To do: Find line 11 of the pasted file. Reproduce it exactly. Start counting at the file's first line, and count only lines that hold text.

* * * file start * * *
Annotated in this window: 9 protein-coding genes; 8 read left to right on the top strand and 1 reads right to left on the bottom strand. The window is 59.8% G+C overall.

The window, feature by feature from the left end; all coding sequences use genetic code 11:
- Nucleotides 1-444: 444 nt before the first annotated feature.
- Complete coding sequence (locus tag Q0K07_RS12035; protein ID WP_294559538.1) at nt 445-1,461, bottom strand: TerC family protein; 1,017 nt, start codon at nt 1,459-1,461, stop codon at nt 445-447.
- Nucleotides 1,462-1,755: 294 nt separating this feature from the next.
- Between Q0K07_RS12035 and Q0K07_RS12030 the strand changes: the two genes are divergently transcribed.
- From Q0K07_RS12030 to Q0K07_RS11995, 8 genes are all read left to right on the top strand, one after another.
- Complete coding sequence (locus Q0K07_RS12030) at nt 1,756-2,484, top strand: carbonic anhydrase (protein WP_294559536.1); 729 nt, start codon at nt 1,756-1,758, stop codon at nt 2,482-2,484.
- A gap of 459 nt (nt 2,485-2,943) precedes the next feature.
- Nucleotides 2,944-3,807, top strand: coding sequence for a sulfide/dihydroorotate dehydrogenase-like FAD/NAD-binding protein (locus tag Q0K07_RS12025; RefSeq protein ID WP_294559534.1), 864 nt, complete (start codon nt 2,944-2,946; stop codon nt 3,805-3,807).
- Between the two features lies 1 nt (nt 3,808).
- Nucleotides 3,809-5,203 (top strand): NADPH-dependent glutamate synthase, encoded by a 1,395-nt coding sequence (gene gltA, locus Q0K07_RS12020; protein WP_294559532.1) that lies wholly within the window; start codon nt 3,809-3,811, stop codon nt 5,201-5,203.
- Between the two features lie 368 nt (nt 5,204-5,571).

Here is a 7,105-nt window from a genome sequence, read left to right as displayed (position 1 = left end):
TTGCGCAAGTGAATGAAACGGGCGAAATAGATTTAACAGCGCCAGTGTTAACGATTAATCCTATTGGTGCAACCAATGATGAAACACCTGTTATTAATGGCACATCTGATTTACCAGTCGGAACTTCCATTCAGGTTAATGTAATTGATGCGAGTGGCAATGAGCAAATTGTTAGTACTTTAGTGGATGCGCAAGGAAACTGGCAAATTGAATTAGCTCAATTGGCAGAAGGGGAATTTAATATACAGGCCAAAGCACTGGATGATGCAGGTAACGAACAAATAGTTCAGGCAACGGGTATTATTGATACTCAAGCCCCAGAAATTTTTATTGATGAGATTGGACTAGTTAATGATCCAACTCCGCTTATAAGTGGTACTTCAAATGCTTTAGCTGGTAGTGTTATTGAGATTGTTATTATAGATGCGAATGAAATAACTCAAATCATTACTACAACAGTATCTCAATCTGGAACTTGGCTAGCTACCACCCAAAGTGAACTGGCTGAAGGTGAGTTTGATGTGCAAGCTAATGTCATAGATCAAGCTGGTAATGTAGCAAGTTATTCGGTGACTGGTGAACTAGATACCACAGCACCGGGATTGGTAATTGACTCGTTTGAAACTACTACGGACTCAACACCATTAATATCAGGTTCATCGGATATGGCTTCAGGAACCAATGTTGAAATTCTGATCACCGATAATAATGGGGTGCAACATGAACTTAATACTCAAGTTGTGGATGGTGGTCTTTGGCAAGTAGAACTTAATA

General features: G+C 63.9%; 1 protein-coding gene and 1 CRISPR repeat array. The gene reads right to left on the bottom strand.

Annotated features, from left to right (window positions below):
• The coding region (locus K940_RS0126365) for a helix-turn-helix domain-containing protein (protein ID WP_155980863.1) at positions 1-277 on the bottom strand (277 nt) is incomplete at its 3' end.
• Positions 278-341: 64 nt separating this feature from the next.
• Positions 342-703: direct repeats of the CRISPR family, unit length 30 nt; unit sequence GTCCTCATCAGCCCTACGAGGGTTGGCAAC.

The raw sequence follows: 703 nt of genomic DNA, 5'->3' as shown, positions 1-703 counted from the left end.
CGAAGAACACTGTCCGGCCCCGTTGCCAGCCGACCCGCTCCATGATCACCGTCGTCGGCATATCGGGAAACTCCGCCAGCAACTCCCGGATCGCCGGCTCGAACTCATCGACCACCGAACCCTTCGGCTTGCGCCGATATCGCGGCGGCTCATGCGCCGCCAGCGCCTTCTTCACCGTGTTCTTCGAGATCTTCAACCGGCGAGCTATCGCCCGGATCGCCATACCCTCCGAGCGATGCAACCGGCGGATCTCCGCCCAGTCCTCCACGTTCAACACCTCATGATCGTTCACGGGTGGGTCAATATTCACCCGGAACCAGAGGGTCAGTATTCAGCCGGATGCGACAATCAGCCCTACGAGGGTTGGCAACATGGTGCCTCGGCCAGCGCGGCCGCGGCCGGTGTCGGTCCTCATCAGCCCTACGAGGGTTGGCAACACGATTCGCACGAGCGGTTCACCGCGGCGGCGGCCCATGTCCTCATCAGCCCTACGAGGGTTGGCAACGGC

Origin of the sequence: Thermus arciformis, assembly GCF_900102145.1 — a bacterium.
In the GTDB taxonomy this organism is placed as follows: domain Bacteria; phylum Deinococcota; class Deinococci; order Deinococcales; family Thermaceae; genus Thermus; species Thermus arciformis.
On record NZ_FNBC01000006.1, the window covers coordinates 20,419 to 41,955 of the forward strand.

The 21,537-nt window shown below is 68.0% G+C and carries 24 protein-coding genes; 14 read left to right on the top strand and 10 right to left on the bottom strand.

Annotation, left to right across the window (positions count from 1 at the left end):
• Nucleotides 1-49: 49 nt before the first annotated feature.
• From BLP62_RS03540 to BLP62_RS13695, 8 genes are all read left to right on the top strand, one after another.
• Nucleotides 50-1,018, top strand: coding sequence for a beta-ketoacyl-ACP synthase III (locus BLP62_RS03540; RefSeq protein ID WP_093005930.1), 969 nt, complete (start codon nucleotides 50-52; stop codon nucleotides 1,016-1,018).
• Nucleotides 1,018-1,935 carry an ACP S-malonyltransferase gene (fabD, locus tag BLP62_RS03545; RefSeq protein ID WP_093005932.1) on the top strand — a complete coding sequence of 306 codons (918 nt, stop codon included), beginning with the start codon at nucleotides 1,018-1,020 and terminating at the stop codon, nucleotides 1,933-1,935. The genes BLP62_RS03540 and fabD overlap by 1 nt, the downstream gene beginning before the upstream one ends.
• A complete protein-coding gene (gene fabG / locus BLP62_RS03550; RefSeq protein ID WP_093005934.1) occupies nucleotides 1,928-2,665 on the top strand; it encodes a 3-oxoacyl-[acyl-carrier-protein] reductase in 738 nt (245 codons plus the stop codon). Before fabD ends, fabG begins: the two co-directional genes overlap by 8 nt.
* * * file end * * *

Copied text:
- Between the two features lies 1 nt (nt 3,808).